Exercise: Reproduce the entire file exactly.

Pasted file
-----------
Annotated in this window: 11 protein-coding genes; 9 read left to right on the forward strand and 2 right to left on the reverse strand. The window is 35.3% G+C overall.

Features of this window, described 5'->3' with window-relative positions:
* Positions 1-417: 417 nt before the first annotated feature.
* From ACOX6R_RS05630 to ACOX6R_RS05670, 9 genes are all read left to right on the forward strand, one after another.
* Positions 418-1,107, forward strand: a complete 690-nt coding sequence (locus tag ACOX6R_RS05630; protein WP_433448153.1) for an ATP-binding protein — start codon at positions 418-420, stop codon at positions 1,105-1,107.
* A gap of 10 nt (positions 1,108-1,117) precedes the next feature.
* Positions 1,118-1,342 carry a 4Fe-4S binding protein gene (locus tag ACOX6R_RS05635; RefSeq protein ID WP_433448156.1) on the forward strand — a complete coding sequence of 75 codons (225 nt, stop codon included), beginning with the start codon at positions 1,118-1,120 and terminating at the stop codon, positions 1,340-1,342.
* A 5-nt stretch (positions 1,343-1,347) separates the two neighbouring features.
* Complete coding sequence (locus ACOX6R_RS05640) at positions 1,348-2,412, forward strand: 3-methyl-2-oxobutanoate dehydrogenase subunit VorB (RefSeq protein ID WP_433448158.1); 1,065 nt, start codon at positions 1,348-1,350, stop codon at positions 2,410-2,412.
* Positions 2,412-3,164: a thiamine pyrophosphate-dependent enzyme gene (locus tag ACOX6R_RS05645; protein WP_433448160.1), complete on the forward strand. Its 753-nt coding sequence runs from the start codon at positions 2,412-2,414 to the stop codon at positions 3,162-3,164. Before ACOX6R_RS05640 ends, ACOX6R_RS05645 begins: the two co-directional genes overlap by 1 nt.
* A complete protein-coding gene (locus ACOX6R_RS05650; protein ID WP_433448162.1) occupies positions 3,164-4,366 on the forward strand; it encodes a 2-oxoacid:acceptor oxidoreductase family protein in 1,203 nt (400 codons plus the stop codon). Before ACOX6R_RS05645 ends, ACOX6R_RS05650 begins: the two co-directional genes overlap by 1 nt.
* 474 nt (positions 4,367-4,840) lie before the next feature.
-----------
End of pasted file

Annotated in this window: 11 protein-coding genes; 9 read left to right on the forward strand and 2 right to left on the reverse strand. The window is 35.3% G+C overall.

Features of this window, described 5'->3' with window-relative positions:
* Positions 1-417: 417 nt before the first annotated feature.
* From ACOX6R_RS05630 to ACOX6R_RS05670, 9 genes are all read left to right on the forward strand, one after another.
* Positions 418-1,107, forward strand: a complete 690-nt coding sequence (locus tag ACOX6R_RS05630; protein WP_433448153.1) for an ATP-binding protein — start codon at positions 418-420, stop codon at positions 1,105-1,107.
* A gap of 10 nt (positions 1,108-1,117) precedes the next feature.
* Positions 1,118-1,342 carry a 4Fe-4S binding protein gene (locus tag ACOX6R_RS05635; RefSeq protein ID WP_433448156.1) on the forward strand — a complete coding sequence of 75 codons (225 nt, stop codon included), beginning with the start codon at positions 1,118-1,120 and terminating at the stop codon, positions 1,340-1,342.
* A 5-nt stretch (positions 1,343-1,347) separates the two neighbouring features.
* Complete coding sequence (locus ACOX6R_RS05640) at positions 1,348-2,412, forward strand: 3-methyl-2-oxobutanoate dehydrogenase subunit VorB (RefSeq protein ID WP_433448158.1); 1,065 nt, start codon at positions 1,348-1,350, stop codon at positions 2,410-2,412.
* Positions 2,412-3,164: a thiamine pyrophosphate-dependent enzyme gene (locus tag ACOX6R_RS05645; protein WP_433448160.1), complete on the forward strand. Its 753-nt coding sequence runs from the start codon at positions 2,412-2,414 to the stop codon at positions 3,162-3,164. Before ACOX6R_RS05640 ends, ACOX6R_RS05645 begins: the two co-directional genes overlap by 1 nt.
* A complete protein-coding gene (locus ACOX6R_RS05650; protein ID WP_433448162.1) occupies positions 3,164-4,366 on the forward strand; it encodes a 2-oxoacid:acceptor oxidoreductase family protein in 1,203 nt (400 codons plus the stop codon). Before ACOX6R_RS05645 ends, ACOX6R_RS05650 begins: the two co-directional genes overlap by 1 nt.
* 474 nt (positions 4,367-4,840) lie before the next feature.